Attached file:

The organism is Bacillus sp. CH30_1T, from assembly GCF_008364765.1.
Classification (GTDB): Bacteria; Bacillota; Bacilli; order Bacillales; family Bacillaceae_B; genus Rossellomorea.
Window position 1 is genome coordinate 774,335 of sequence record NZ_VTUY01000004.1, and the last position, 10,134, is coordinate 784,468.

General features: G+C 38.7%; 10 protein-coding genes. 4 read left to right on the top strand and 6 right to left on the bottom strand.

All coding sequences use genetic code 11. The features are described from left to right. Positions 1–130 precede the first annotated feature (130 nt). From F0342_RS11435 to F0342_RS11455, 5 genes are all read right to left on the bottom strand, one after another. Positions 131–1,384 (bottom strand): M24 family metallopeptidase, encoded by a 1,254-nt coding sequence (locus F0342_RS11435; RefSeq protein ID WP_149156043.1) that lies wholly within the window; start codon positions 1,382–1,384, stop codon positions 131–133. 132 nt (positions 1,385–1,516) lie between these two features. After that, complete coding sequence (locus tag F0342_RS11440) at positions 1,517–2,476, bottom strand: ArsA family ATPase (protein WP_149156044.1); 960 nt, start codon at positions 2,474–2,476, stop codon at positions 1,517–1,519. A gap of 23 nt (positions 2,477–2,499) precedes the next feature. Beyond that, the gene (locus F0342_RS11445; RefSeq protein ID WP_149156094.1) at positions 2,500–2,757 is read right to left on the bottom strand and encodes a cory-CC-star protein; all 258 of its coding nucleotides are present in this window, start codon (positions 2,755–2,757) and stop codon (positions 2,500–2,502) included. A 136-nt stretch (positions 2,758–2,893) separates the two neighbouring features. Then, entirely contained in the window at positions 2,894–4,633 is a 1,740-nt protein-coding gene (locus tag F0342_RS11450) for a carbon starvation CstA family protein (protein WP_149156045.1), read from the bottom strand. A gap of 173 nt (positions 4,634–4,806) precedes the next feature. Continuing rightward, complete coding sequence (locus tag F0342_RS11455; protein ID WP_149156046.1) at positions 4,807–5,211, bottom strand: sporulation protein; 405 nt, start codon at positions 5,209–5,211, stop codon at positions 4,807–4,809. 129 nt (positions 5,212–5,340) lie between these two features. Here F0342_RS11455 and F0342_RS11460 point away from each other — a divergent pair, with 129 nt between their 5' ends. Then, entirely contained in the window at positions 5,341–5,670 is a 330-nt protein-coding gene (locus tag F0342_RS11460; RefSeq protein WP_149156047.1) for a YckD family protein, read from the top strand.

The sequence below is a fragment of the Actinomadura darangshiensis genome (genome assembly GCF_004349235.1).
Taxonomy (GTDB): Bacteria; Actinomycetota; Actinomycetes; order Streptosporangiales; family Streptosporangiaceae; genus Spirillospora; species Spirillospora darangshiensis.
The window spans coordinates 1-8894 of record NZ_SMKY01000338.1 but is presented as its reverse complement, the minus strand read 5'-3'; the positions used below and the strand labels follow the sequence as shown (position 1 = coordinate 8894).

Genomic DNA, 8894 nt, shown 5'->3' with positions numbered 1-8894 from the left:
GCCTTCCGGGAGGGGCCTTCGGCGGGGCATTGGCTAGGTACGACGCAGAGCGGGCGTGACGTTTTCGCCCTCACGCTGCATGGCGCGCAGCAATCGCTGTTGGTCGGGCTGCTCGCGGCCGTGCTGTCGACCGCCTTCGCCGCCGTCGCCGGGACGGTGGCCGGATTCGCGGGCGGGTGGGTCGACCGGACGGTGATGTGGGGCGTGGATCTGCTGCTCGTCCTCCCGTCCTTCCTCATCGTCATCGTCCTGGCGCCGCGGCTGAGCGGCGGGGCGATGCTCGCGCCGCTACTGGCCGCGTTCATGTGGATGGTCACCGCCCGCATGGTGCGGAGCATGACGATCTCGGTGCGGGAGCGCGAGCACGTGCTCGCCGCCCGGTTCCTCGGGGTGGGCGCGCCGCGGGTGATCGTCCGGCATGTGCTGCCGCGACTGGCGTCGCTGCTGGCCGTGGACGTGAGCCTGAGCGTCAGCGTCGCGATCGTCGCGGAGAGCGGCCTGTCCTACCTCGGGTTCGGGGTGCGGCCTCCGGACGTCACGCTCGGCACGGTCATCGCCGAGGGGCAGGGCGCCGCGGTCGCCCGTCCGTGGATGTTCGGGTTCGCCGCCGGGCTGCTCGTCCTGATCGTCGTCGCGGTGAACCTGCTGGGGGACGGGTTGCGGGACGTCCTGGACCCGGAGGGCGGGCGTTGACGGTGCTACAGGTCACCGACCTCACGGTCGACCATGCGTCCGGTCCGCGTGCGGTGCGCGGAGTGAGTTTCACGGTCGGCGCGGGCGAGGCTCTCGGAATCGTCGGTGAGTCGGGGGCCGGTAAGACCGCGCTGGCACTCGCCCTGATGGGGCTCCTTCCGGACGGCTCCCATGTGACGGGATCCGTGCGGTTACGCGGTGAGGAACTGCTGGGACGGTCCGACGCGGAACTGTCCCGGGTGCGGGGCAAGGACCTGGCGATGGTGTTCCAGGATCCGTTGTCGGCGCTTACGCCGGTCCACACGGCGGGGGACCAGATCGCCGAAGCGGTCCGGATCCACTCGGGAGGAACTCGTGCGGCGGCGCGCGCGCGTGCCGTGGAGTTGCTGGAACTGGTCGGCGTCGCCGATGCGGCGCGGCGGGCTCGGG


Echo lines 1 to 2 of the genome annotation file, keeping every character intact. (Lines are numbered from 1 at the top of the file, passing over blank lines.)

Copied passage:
The organism is Bacillus sp. CH30_1T, from assembly GCF_008364765.1.
Classification (GTDB): Bacteria; Bacillota; Bacilli; order Bacillales; family Bacillaceae_B; genus Rossellomorea.